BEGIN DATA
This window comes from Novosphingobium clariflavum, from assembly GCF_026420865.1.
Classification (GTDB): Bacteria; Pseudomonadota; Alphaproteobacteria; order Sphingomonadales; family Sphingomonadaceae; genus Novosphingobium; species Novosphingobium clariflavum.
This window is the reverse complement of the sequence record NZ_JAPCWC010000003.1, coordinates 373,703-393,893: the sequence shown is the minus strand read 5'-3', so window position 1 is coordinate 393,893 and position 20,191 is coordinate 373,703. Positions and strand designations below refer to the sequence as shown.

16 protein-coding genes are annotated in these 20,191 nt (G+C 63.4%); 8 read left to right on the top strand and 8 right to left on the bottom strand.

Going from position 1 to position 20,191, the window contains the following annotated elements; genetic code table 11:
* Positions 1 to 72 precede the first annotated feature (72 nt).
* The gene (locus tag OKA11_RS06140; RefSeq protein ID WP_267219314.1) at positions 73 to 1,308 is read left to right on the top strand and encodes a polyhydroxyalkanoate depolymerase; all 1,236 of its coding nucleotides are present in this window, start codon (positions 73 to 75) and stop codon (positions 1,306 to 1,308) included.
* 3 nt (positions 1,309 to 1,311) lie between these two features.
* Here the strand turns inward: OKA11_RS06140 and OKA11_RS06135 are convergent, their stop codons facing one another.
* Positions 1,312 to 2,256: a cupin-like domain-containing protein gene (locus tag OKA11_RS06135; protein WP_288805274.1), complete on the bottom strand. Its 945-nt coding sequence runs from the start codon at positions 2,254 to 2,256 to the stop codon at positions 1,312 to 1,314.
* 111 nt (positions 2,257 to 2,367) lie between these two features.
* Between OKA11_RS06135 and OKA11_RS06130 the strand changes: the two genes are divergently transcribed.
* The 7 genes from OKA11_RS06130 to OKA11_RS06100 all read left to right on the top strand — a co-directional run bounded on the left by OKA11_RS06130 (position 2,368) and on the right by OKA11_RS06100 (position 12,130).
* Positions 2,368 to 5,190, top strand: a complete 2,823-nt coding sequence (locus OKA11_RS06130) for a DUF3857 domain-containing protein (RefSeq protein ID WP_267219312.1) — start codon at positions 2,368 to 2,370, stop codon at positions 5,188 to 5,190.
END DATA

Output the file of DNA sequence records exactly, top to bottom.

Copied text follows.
This window comes from Novosphingobium clariflavum, from assembly GCF_026420865.1.
Classification (GTDB): Bacteria; Pseudomonadota; Alphaproteobacteria; order Sphingomonadales; family Sphingomonadaceae; genus Novosphingobium; species Novosphingobium clariflavum.
This window is the reverse complement of the sequence record NZ_JAPCWC010000003.1, coordinates 373,703-393,893: the sequence shown is the minus strand read 5'-3', so window position 1 is coordinate 393,893 and position 20,191 is coordinate 373,703. Positions and strand designations below refer to the sequence as shown.

16 protein-coding genes are annotated in these 20,191 nt (G+C 63.4%); 8 read left to right on the top strand and 8 right to left on the bottom strand.

Going from position 1 to position 20,191, the window contains the following annotated elements; genetic code table 11:
* Positions 1 to 72 precede the first annotated feature (72 nt).
* The gene (locus tag OKA11_RS06140; RefSeq protein ID WP_267219314.1) at positions 73 to 1,308 is read left to right on the top strand and encodes a polyhydroxyalkanoate depolymerase; all 1,236 of its coding nucleotides are present in this window, start codon (positions 73 to 75) and stop codon (positions 1,306 to 1,308) included.
* 3 nt (positions 1,309 to 1,311) lie between these two features.
* Here the strand turns inward: OKA11_RS06140 and OKA11_RS06135 are convergent, their stop codons facing one another.
* Positions 1,312 to 2,256: a cupin-like domain-containing protein gene (locus tag OKA11_RS06135; protein WP_288805274.1), complete on the bottom strand. Its 945-nt coding sequence runs from the start codon at positions 2,254 to 2,256 to the stop codon at positions 1,312 to 1,314.
* 111 nt (positions 2,257 to 2,367) lie between these two features.
* Between OKA11_RS06135 and OKA11_RS06130 the strand changes: the two genes are divergently transcribed.
* The 7 genes from OKA11_RS06130 to OKA11_RS06100 all read left to right on the top strand — a co-directional run bounded on the left by OKA11_RS06130 (position 2,368) and on the right by OKA11_RS06100 (position 12,130).
* Positions 2,368 to 5,190, top strand: a complete 2,823-nt coding sequence (locus OKA11_RS06130) for a DUF3857 domain-containing protein (RefSeq protein ID WP_267219312.1) — start codon at positions 2,368 to 2,370, stop codon at positions 5,188 to 5,190.